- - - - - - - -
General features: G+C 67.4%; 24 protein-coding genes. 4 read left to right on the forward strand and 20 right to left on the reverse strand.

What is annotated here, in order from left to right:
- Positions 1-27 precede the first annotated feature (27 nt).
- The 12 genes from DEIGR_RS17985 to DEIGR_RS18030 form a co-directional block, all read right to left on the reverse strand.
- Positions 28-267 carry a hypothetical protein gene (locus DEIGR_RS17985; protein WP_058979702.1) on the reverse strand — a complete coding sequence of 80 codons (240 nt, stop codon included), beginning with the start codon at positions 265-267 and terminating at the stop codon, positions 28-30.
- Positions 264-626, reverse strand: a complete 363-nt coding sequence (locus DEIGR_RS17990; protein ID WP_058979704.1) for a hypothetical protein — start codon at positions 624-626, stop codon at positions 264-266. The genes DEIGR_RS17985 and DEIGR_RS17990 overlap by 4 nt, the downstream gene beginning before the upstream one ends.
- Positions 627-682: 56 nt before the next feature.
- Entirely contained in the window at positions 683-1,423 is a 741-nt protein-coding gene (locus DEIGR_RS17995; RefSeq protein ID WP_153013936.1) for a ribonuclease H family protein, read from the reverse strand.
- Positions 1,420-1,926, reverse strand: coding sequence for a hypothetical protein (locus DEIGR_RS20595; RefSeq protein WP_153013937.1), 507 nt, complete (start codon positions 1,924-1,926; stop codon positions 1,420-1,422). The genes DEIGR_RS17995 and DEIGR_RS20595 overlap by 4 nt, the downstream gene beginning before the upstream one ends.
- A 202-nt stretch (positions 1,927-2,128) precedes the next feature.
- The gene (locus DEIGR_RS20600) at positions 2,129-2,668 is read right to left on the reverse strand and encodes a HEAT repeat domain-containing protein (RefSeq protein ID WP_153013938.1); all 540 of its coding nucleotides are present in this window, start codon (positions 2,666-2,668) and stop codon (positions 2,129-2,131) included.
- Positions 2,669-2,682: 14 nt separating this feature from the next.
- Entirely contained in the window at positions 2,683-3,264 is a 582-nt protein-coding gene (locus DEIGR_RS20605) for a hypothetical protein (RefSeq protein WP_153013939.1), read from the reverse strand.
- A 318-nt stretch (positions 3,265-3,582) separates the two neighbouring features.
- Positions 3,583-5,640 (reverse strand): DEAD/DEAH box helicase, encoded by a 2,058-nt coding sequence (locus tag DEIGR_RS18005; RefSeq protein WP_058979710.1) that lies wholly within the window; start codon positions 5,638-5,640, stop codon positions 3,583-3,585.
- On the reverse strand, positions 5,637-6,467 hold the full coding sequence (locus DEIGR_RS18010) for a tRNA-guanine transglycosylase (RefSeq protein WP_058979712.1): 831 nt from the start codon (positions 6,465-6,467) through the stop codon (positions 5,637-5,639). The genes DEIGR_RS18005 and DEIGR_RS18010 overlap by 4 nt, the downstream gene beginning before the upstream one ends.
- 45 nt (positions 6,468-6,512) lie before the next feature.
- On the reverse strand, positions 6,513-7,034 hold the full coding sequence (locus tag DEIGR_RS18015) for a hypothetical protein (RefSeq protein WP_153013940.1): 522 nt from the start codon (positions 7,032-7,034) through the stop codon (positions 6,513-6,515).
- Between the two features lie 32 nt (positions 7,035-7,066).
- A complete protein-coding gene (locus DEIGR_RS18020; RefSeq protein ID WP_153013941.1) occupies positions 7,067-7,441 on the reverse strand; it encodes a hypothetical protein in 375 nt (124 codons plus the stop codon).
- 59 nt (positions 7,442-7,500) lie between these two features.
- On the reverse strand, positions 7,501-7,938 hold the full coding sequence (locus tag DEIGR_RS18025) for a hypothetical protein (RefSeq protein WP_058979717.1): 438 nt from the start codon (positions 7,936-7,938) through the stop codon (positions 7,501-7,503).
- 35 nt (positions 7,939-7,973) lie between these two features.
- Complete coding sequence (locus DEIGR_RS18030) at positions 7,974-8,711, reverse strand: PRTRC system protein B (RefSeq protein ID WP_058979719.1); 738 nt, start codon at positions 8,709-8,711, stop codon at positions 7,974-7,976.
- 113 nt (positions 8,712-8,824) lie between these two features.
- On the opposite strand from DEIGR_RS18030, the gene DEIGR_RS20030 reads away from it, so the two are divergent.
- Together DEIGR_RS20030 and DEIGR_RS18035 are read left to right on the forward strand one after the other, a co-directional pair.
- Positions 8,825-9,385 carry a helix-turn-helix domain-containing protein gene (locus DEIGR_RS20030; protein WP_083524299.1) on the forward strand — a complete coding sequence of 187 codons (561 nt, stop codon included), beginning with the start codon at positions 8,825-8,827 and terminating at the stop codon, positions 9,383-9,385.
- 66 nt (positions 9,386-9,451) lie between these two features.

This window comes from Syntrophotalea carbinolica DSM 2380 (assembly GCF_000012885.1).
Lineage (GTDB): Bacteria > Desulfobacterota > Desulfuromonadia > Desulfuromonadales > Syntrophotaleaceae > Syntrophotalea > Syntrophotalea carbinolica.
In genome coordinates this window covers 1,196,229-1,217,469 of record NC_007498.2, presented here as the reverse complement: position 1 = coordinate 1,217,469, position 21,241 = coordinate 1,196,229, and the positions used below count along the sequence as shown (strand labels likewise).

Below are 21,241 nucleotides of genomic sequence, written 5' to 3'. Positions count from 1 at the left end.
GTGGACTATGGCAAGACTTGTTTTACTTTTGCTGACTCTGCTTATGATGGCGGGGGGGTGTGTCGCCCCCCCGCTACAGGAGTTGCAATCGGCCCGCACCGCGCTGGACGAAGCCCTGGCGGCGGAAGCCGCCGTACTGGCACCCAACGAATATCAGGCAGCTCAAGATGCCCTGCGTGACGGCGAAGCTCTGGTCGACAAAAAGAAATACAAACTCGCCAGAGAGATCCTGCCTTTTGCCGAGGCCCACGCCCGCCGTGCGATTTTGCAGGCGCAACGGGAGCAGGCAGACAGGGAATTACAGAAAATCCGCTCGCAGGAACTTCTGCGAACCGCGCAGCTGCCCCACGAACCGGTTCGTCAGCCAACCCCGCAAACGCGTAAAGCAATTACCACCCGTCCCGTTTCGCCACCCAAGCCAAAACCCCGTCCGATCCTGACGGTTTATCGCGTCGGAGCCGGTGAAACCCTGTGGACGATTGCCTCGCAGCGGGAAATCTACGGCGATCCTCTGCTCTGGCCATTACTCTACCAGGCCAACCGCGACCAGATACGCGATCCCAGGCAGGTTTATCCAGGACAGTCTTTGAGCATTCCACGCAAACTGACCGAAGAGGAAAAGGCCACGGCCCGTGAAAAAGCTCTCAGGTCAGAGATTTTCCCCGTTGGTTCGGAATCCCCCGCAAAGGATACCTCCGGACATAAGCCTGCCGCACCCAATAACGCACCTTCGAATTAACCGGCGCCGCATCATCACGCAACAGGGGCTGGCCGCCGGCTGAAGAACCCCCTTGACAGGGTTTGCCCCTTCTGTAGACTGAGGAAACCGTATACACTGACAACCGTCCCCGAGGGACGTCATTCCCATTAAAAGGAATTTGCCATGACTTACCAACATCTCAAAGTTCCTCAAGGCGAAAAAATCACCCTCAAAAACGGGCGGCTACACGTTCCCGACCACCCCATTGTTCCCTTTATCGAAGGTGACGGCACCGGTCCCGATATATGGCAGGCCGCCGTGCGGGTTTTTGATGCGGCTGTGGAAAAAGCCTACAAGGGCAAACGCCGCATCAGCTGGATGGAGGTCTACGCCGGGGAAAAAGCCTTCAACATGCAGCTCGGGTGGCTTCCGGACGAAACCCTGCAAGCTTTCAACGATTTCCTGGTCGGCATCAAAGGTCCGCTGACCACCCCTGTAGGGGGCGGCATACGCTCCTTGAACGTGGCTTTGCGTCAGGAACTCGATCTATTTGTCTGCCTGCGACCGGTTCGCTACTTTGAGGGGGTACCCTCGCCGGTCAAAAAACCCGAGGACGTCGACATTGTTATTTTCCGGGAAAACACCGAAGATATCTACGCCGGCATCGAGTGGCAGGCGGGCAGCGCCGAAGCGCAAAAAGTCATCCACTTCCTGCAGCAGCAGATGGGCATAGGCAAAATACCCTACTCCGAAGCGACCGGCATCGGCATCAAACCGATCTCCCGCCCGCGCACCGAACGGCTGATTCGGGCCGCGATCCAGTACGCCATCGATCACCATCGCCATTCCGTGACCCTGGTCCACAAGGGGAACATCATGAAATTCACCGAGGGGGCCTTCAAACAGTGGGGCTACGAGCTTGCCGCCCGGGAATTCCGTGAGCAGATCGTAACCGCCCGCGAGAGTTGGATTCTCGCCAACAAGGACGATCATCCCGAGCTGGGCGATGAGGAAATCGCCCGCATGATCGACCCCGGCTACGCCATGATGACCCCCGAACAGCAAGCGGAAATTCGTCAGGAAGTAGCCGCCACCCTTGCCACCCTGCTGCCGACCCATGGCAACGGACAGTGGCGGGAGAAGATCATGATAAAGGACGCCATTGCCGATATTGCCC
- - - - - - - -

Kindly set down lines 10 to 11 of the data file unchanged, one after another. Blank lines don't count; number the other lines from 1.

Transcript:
- A 202-nt stretch (positions 1,927-2,128) precedes the next feature.
- The gene (locus DEIGR_RS20600) at positions 2,129-2,668 is read right to left on the reverse strand and encodes a HEAT repeat domain-containing protein (RefSeq protein ID WP_153013938.1); all 540 of its coding nucleotides are present in this window, start codon (positions 2,666-2,668) and stop codon (positions 2,129-2,131) included.